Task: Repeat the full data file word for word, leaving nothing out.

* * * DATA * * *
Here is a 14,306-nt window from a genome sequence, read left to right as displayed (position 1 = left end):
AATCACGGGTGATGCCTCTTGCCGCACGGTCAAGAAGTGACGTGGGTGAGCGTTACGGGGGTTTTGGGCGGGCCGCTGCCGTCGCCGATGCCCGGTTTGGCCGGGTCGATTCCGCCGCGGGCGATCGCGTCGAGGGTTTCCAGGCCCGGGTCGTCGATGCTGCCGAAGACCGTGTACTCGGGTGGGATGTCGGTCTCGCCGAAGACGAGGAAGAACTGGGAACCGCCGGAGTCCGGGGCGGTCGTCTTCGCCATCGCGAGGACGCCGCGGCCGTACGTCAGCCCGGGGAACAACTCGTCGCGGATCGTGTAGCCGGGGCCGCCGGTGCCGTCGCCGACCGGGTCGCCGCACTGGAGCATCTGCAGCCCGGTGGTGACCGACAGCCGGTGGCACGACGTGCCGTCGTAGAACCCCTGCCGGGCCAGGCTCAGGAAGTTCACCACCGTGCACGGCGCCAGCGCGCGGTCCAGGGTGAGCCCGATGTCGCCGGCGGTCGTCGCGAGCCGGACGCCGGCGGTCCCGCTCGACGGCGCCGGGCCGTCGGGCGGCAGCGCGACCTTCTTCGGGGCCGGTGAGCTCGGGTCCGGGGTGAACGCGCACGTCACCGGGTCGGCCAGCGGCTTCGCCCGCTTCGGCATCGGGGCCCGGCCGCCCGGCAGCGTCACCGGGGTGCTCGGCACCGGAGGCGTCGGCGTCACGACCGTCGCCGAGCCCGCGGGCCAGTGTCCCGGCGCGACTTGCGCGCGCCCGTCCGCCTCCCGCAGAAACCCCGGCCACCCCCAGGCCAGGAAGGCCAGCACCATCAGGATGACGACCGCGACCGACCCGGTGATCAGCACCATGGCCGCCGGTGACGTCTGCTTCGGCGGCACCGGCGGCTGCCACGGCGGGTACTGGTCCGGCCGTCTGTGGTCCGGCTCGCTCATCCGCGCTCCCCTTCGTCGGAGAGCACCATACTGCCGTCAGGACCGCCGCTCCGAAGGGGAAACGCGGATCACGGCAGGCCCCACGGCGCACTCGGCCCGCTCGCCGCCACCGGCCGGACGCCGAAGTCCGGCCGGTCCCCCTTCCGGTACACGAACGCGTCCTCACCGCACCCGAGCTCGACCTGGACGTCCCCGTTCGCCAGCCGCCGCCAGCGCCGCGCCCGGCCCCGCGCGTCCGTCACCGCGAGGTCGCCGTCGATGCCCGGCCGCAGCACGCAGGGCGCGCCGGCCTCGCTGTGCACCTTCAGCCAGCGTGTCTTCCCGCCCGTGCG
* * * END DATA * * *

Here is a 14,306-nt window from a genome sequence, read left to right as displayed (position 1 = left end):
AATCACGGGTGATGCCTCTTGCCGCACGGTCAAGAAGTGACGTGGGTGAGCGTTACGGGGGTTTTGGGCGGGCCGCTGCCGTCGCCGATGCCCGGTTTGGCCGGGTCGATTCCGCCGCGGGCGATCGCGTCGAGGGTTTCCAGGCCCGGGTCGTCGATGCTGCCGAAGACCGTGTACTCGGGTGGGATGTCGGTCTCGCCGAAGACGAGGAAGAACTGGGAACCGCCGGAGTCCGGGGCGGTCGTCTTCGCCATCGCGAGGACGCCGCGGCCGTACGTCAGCCCGGGGAACAACTCGTCGCGGATCGTGTAGCCGGGGCCGCCGGTGCCGTCGCCGACCGGGTCGCCGCACTGGAGCATCTGCAGCCCGGTGGTGACCGACAGCCGGTGGCACGACGTGCCGTCGTAGAACCCCTGCCGGGCCAGGCTCAGGAAGTTCACCACCGTGCACGGCGCCAGCGCGCGGTCCAGGGTGAGCCCGATGTCGCCGGCGGTCGTCGCGAGCCGGACGCCGGCGGTCCCGCTCGACGGCGCCGGGCCGTCGGGCGGCAGCGCGACCTTCTTCGGGGCCGGTGAGCTCGGGTCCGGGGTGAACGCGCACGTCACCGGGTCGGCCAGCGGCTTCGCCCGCTTCGGCATCGGGGCCCGGCCGCCCGGCAGCGTCACCGGGGTGCTCGGCACCGGAGGCGTCGGCGTCACGACCGTCGCCGAGCCCGCGGGCCAGTGTCCCGGCGCGACTTGCGCGCGCCCGTCCGCCTCCCGCAGAAACCCCGGCCACCCCCAGGCCAGGAAGGCCAGCACCATCAGGATGACGACCGCGACCGACCCGGTGATCAGCACCATGGCCGCCGGTGACGTCTGCTTCGGCGGCACCGGCGGCTGCCACGGCGGGTACTGGTCCGGCCGTCTGTGGTCCGGCTCGCTCATCCGCGCTCCCCTTCGTCGGAGAGCACCATACTGCCGTCAGGACCGCCGCTCCGAAGGGGAAACGCGGATCACGGCAGGCCCCACGGCGCACTCGGCCCGCTCGCCGCCACCGGCCGGACGCCGAAGTCCGGCCGGTCCCCCTTCCGGTACACGAACGCGTCCTCACCGCACCCGAGCTCGACCTGGACGTCCCCGTTCGCCAGCCGCCGCCAGCGCCGCGCCCGGCCCCGCGCGTCCGTCACCGCGAGGTCGCCGTCGATGCCCGGCCGCAGCACGCAGGGCGCGCCGGCCTCGCTGTGCACCTTCAGCCAGCGTGTCTTCCCGCCCGTGCG